NEW YORK — Maesa Group, the company behind Flower by Drew Barrymore at Wal-Mart and Circa at Walgreens, is sprouting again with the purchase of P2, a European beauty brand.
This story first appeared in the June 10, 2015 issue of WWD. Subscribe Today.
The 350-stockkeeping unit color line, is sold exclusively in 1,800 DM stores, Germany’s largest drugstore retailer. According to Maesa, it is number one or two in market share in most color categories. Maesa hopes to duplicate that success in North America with plans to launch with retailers as early as summer 2016.
Terms of the deal were not disclosed. Industry sources estimate P2’s annual sales exceed $100 million at retail.
The addition of P2 provides Maesa, which designs and produces private labels and exclusives, another vehicle to help retailers offer their own beauty items. The timing is fortuitous, retailers said, since they are on the hunt for cosmetics that differentiate their assortments from competitors while also bolstering gross margins and nurturing store loyalty.
Fueled by growth in exclusives, Maesa is on a growth projectile. Total revenues are expected to hit $185 million in 2015, post-acquisition, with a goal to reach $350 million by 2020, the company said. In addition to its exclusives, Maesa’s other businesses are private label manufacturing and outsourcing.
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P2, in particular, which includes a sister cosmetics line called Just Cosmetics (sold in another German chain called Budnikowsky), adds an established line with value pricing.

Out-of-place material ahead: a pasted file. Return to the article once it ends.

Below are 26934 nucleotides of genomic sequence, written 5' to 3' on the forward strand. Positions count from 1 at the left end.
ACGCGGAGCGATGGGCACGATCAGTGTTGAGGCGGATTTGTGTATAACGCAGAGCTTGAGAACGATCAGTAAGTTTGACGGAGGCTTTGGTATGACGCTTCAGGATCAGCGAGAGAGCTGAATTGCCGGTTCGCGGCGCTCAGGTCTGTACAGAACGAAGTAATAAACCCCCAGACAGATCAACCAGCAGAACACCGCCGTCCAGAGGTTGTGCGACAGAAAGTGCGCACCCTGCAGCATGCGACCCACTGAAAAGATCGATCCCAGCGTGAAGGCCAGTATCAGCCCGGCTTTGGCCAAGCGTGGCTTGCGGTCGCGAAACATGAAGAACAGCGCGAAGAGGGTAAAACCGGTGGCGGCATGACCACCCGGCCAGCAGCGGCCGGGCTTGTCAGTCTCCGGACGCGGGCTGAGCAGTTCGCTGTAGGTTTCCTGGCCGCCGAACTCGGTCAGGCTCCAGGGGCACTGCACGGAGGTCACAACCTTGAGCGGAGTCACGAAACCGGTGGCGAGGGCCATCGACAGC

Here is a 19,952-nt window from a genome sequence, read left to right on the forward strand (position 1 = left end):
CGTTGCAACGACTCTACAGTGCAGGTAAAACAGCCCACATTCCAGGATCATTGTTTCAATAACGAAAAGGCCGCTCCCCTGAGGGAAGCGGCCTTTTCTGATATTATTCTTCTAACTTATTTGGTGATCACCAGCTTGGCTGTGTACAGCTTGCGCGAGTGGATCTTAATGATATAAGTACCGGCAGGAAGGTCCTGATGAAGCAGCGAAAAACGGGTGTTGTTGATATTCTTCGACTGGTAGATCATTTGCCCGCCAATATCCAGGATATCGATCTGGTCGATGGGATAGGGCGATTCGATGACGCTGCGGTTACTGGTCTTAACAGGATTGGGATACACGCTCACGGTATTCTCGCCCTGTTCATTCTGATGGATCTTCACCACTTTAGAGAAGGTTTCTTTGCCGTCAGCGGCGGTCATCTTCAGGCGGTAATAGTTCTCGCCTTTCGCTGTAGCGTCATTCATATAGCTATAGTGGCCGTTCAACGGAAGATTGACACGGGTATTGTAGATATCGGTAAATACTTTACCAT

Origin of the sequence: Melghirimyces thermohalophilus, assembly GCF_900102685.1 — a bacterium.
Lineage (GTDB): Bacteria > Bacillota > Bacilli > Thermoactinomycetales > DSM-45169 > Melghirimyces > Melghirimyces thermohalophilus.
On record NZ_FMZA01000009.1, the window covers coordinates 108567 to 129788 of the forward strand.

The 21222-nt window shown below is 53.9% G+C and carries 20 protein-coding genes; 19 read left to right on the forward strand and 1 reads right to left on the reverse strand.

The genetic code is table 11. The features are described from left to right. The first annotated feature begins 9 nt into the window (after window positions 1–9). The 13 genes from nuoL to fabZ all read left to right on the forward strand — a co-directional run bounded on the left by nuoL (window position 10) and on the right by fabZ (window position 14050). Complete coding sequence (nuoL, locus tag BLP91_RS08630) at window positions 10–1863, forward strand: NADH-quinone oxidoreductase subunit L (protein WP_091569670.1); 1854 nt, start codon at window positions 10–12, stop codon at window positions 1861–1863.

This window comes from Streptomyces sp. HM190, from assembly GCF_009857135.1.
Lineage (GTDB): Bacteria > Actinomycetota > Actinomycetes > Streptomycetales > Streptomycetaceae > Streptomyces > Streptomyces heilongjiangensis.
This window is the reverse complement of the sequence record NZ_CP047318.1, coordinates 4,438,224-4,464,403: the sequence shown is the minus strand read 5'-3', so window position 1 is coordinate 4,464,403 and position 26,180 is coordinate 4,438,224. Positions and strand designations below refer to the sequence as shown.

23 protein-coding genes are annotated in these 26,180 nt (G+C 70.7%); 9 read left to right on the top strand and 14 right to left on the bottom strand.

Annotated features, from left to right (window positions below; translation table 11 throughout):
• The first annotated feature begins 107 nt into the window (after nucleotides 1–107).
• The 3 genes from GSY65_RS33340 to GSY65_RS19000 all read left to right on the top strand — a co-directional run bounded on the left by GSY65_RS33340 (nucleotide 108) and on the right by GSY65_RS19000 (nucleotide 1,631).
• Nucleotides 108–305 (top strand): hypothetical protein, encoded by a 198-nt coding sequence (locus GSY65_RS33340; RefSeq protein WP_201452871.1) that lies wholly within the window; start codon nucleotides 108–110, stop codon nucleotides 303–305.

Gregory Mager, founder and chief executive officer of Maesa Group, believes P2 can fill the “white space” for quality products at reasonable prices. “Everything [in P2’s lineup] is made in either Germany or France,” he said of the line, which will carry average retail prices between $3 and $4 in the U.S. Many of the other lower-priced ranges sold by mass merchants are produced in China, he said. The products are also paraben- and fragrance-free, a growing interest in the U.S., retailers said.
P2 was founded in 2004 as a division of Palmers Textil, a lingerie retailer, and expanded to DM where it even “outsells L’Oreal,” Mager said.
“We don’t plan to sell it everywhere. We are looking at strategic retailers to partner with – we could do one in Canada and say two or so in the U.S.,” he said. “We see it as a canvas. One drug chain might like it as it is, or we can customize or tweak the assortment,” he added.
Retailers familiar with P2 said that in addition to the reasonable pricing, the brand removes some risks of creating lines since the formulas already have a proven track record.
Exclusives, such as Circa, Flower and ELLE at Monoprix, represent about 47 percent of Maesa’s business. Industry sources expect more launches are in the pipeline from Maesa.
Circa, Mager said, is off to a good start in Walgreens including strong sales in face a category that develops loyalty. Flower is expanding into Wal-Mart’s Sam’s Club (with specific club packaging). A fourth fragrance is set to debut along with body spray versions of all the Flower scents and a cosmetic bag collection.
In addition to exclusives, Maesa also has a stronghold in private labels, such as those it produces for Zara, The Body Shop and Rue 21 along with outsourcing for companies such as Elizabeth Arden and Parlux.
“This is a strategic acquisition of one of the most exclusive cosmetics brands in the world,” said Mager, adding the goal is to be the global leader in exclusive beauty brands.